Here are some key points I get from Thing 10: Professionalism from The 20 Things You Must Know About Music Online:
- Carry business cards no matter what your role in your band or business is
- Think about the impressions you are giving on your website; it is easy enough to convey a big budget image, so give the impression of the type of success you wish to have
- Get a good domain for your business or band; preferably short, uncomplicated spelling, no numbers, no unspeakable URLs, and no subdomains
- Take some time to think about the colors on your website; make use of online tools to find colors that work well together, and also help project the image you are trying to convey
- This is mostly a non-issue now, but MySpace is not your website; better yet, Facebook, ReverbNation, and Twitter are not your website so don’t use them as such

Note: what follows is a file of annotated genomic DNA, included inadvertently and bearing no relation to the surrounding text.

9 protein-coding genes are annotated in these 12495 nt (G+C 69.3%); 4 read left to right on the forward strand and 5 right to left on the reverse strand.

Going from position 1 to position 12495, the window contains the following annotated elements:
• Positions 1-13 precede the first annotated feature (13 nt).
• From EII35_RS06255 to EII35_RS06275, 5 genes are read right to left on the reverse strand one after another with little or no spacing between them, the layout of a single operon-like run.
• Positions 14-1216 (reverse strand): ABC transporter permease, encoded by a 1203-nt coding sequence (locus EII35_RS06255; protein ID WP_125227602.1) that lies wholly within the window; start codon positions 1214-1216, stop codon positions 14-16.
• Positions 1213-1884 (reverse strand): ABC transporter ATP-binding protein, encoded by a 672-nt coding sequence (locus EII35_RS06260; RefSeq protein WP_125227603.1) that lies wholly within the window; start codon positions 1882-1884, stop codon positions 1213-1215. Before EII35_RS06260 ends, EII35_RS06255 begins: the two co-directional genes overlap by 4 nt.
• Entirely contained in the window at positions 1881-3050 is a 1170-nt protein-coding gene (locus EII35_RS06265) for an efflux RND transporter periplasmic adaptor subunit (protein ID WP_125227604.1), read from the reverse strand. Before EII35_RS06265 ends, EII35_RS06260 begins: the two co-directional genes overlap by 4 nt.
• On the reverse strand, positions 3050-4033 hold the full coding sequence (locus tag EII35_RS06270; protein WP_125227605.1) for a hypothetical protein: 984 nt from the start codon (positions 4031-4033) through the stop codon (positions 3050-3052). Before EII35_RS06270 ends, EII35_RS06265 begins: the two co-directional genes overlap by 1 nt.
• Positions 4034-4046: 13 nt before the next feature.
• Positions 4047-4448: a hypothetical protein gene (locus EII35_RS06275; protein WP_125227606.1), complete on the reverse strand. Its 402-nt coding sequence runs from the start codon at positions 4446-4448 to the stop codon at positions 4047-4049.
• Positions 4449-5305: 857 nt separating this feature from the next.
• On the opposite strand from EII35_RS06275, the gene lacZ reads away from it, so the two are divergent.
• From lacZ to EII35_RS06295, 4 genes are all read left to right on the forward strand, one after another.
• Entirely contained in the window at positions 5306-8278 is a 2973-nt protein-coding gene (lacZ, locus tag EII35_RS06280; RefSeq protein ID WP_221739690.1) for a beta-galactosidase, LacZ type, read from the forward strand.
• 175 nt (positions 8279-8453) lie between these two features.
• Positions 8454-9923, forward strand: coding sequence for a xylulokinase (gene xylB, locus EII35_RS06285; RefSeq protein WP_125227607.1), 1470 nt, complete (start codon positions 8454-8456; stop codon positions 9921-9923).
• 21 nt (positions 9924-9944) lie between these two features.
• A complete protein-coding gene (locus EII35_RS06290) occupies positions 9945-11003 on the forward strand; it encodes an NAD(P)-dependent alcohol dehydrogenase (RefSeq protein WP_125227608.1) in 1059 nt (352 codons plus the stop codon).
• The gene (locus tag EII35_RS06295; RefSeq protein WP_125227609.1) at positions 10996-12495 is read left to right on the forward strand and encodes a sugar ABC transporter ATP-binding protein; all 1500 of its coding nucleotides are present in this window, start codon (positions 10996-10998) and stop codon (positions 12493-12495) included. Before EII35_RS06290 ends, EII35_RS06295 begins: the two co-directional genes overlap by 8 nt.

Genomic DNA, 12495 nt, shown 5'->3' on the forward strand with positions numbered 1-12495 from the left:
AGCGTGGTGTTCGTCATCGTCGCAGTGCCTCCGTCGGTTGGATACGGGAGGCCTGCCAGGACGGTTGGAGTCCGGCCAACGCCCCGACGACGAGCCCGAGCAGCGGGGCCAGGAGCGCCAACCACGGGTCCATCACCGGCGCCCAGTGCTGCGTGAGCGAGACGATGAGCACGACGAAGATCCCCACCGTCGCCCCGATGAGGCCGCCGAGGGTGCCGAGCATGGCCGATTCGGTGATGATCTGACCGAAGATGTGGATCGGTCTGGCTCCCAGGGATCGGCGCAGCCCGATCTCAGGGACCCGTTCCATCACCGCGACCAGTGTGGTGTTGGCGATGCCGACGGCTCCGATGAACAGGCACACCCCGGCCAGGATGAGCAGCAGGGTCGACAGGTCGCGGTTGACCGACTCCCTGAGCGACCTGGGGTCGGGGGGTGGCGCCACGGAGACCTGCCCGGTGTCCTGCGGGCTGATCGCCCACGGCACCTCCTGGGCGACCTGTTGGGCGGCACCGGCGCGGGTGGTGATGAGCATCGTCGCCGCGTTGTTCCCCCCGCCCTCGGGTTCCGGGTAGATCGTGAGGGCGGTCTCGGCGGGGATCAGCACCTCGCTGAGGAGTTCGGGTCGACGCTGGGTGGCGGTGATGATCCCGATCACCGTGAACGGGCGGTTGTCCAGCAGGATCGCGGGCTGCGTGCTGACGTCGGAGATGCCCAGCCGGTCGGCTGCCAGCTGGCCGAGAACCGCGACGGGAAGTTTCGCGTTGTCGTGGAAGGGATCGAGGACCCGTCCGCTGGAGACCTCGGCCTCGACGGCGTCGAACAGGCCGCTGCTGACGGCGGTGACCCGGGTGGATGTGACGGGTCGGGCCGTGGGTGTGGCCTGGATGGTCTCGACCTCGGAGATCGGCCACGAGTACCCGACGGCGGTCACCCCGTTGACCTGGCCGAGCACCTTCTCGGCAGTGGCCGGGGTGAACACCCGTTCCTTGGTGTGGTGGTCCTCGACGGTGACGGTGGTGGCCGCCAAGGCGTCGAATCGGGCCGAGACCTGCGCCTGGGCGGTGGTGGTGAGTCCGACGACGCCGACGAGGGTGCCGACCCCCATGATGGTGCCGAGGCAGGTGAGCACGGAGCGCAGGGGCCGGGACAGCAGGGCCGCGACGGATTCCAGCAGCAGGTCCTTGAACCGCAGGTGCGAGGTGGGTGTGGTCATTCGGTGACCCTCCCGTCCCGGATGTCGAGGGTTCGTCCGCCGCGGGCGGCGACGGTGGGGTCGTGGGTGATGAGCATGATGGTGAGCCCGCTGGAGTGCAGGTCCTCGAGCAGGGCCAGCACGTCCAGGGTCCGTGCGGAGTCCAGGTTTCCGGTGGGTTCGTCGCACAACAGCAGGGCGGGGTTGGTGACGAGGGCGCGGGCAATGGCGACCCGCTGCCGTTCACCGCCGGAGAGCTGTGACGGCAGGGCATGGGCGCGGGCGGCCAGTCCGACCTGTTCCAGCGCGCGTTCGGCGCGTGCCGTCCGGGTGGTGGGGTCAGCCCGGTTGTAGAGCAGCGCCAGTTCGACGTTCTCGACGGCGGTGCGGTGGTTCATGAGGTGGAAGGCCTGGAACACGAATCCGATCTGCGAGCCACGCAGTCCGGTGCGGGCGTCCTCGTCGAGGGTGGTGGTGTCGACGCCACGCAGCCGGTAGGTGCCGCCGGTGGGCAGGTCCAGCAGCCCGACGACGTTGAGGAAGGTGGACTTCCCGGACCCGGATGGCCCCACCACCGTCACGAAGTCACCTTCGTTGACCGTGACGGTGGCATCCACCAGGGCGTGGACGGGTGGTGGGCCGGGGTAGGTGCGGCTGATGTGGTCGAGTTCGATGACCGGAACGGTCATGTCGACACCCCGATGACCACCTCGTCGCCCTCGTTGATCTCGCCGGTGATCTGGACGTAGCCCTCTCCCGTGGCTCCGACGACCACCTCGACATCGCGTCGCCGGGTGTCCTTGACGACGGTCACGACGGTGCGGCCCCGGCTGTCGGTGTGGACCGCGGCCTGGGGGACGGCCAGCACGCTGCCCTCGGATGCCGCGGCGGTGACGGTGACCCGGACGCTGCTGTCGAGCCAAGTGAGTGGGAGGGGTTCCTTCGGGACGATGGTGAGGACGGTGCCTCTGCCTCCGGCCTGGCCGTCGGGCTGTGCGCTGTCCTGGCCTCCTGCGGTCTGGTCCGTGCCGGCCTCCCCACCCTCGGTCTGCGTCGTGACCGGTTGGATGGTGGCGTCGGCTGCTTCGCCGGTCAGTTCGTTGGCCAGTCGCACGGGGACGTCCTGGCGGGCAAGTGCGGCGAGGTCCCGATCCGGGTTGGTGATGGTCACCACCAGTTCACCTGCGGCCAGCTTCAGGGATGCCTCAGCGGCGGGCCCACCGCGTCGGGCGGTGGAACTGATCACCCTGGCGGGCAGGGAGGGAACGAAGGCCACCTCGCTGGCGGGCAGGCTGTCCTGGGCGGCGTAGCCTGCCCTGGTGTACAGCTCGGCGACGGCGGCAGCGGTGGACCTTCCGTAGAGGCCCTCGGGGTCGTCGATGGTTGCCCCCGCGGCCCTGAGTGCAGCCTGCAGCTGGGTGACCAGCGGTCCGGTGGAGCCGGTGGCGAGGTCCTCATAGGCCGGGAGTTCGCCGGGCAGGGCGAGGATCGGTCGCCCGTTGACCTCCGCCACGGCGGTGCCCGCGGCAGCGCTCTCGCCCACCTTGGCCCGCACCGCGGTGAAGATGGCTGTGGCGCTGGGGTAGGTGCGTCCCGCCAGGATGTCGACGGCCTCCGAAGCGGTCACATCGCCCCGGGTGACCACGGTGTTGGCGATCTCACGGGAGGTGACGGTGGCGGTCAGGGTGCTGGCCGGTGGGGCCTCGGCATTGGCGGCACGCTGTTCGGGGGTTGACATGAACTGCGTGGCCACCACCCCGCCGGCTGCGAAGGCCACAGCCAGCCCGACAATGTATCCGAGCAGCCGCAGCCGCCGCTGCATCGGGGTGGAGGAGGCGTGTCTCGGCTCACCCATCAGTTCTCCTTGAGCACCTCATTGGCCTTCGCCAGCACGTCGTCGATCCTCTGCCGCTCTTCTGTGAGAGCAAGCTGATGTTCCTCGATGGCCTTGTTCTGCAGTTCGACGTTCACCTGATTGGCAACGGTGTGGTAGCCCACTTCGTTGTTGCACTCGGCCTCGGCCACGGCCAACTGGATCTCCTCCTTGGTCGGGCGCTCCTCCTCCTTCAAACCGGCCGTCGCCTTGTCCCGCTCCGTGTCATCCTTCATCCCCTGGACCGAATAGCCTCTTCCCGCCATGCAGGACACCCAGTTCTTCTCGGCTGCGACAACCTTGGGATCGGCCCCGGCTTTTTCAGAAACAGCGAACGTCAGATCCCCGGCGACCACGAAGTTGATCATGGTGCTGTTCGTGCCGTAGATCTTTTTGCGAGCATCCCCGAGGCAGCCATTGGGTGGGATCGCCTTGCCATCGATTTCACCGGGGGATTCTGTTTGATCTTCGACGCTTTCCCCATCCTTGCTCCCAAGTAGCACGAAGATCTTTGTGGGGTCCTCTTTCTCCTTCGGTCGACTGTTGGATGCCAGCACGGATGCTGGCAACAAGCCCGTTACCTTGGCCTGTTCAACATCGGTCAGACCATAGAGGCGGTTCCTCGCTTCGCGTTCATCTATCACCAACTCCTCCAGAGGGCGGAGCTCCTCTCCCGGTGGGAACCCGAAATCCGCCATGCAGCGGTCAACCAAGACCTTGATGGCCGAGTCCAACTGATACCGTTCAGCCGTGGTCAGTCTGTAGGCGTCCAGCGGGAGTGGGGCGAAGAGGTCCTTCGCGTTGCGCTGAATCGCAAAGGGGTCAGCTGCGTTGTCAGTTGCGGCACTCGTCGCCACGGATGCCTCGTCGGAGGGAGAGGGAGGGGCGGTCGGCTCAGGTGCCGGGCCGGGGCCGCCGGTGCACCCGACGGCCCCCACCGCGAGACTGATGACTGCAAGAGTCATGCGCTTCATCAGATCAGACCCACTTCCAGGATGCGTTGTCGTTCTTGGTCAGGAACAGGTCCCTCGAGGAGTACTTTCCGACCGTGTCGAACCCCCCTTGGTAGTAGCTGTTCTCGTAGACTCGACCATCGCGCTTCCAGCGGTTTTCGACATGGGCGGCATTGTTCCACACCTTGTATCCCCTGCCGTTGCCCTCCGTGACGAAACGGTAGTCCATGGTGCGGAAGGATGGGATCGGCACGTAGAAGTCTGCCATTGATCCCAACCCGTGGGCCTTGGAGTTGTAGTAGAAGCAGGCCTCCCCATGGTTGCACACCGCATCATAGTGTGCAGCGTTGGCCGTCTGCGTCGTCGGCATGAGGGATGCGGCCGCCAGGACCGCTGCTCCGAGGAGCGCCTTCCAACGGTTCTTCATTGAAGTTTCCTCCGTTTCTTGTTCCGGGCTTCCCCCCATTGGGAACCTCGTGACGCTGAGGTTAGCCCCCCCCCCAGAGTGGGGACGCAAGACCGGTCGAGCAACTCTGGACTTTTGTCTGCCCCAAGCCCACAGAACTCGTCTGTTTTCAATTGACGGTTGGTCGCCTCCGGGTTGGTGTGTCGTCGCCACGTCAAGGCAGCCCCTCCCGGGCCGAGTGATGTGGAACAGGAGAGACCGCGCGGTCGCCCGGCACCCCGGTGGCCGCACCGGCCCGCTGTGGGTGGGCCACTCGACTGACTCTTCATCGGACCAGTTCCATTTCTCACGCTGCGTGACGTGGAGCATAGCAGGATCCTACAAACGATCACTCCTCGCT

- Spelling and grammar matters; if you’re cutting corners in your written communication, you may prove to be unreliable in other ways
- Use high quality photography; cell phone and cheap digital cameras don’t count
- Find a web developer who knows what they’re doing; it has to go beyond coding, and extend to things like search engine optimization, usability, and accessibility
- Your website is not merely a brochure or online pamphlet; your website IS your business
The 20 Things You Must Know About Music Online was written by Andrew Dubber, and all credit goes to him. I do not claim any ownership over the book, nor am I quoting any information verbatim. If you would like to download your free copy, please follow this link, and don’t forget to visit New Music Strategies as well.
Author: David Andrew Wiebe
David Andrew Wiebe has built an extensive career in songwriting, live performance, recording, session playing, production work, investing, and music instruction. In addition to helping musicians unlock their full potential, he also continues to maintain a touring schedule with multiple bands.